"Each person experienced severe tooth erosion caused by the high acid levels present in their "drug" of choice - meth, crack, or soda" says Mohamed A. Bassiouny DMD, MSc, PhD, lead author of the study.

"The citric acid present in both regular and diet soda is known to have a high potential for causing tooth erosion," says Dr.Bassiouny.

Similar to citric acid, the ingredients used in preparing methamphetamine can include extremely corrosive materials, such as battery acid, lantern fuel, and drain cleaner. Crack cocaine is highly acidic in nature, as well.

The individual who abused soda consumed 2 liters of diet soda daily for three to give years. Says Dr.Bassiouny, "The striking similarities found in this study should be a wake-up call to consumers who think that soda-even diet soda-is not harmful to their oral health."

Academy of General Dentistry spokesperson Eugene Antenucci DDS, FAGD, recommends that his patients minimize their intake of soda and drink more water. Additionally, he advises them to either chew sugar-free gum or rinse the mouth with water following consumption of soda. "Both tactics increase saliva flow, which naturally helps to return the acidity levels in the mouth to normal." he says.

Article taken from medicalnewstoday.com


March Article

Its probably no surprise that a bright, white smile can make you appear younger and more attractive. In fact, according to the American Academy of Cosmetic Dentistry, a whopping 96 percent of respondents surveyed believe an attractive smile makes a person more appealing.

But good dental health goes beyond the way you look. The mouth is the gateway to the body, which means the state of your teeth and gums affects your overall health. By following these steps to a better smile, you'll be taking important strides for the rest of you body, too.

  1. Brush regularly. Brushing is the cornerstone of dental hygiene. It removes food particles that bacteria feed on, cleans teeth, and freshens breath. A toothpaste with fluoride helps strengthen teeth, but you must brush for at least two minutes to allow it to do its work, says Jonathan Abenaim, DDS, a dentist in private practice in Hawthorne, N.J. Many electric toothbrushes have a built in two minute timer, which can make brushing for the full amount of time easier, he says.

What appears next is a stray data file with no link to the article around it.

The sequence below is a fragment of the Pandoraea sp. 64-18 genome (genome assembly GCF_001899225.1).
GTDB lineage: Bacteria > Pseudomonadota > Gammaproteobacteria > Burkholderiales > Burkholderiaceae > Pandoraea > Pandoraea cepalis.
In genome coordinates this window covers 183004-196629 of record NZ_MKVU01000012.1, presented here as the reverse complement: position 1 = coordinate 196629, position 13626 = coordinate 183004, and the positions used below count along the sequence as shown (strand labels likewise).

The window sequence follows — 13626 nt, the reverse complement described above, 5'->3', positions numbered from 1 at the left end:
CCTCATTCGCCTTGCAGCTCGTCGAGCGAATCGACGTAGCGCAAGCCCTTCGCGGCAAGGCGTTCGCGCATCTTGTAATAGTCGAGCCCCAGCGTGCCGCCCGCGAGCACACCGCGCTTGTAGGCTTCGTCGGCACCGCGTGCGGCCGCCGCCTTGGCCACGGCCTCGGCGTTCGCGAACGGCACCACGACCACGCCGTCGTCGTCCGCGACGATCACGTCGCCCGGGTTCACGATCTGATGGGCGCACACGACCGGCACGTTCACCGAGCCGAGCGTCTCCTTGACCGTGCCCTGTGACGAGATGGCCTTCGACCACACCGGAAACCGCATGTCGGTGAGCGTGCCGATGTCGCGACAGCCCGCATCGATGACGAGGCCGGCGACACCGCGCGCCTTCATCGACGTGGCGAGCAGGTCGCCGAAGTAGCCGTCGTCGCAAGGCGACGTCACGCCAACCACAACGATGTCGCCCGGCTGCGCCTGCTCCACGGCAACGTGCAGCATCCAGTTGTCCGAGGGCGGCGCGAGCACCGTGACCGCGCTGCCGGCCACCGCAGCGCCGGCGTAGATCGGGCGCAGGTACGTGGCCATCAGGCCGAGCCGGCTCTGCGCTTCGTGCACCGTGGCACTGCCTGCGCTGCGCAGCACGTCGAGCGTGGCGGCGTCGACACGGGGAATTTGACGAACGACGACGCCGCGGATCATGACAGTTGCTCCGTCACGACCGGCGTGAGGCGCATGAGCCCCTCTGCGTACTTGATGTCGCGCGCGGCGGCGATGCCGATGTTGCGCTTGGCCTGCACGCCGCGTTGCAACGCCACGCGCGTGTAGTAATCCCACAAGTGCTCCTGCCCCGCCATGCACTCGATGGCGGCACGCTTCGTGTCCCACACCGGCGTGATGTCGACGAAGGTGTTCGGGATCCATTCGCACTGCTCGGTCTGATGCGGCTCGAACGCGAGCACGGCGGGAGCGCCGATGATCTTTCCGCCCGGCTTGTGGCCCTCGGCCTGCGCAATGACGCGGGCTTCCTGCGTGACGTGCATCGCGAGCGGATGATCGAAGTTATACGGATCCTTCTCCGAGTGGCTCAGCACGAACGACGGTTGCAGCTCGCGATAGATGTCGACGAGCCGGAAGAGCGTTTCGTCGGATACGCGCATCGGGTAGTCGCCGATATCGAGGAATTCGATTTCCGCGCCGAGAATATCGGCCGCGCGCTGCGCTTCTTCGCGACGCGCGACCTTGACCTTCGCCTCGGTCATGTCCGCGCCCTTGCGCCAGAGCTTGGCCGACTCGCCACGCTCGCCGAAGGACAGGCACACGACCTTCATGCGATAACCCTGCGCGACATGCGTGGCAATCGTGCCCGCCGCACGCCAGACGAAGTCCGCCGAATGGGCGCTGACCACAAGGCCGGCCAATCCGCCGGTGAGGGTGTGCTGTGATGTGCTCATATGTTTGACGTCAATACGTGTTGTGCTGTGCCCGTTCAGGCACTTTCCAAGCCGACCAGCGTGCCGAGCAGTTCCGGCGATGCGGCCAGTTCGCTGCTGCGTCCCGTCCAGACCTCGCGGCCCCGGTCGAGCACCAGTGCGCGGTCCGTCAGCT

2. Floss daily. Flossing removes the bacteria from in between your teeth that your toothbrush does not reach, which helps prevent gum disease. Dr. Abenaim recommends flossing twice a day, but if you only do it once daily, be sure to floss before bedtime. When you sleep, you produce less saliva, which leaves teeth and gums particularly vulnerable to bacteria.
  3. Visit your dentist. Visit your dentist at least twice a year for thorough dental cleanings. Your dentist can spot the early signs of gum disease, which is more easily treated when caught in the beginning stages. If you are prone to gum disease and cavities, consider visiting your dentist every four months.

    Similarly, if you have other health conditions that put you at risk for dental problems (such as diabetes, or a depressed immune system from HIV, cancer, or chemotherapy), ask your dentist how often you should have an exam. A special dental-hygiene regimen should be considered for pregnant women, people with diabetes, and anyone undergoing chemotherapy treatment or using medications that can affect the gums (such as antiepileptics) or dry out the mouth (including some psychiatric medications).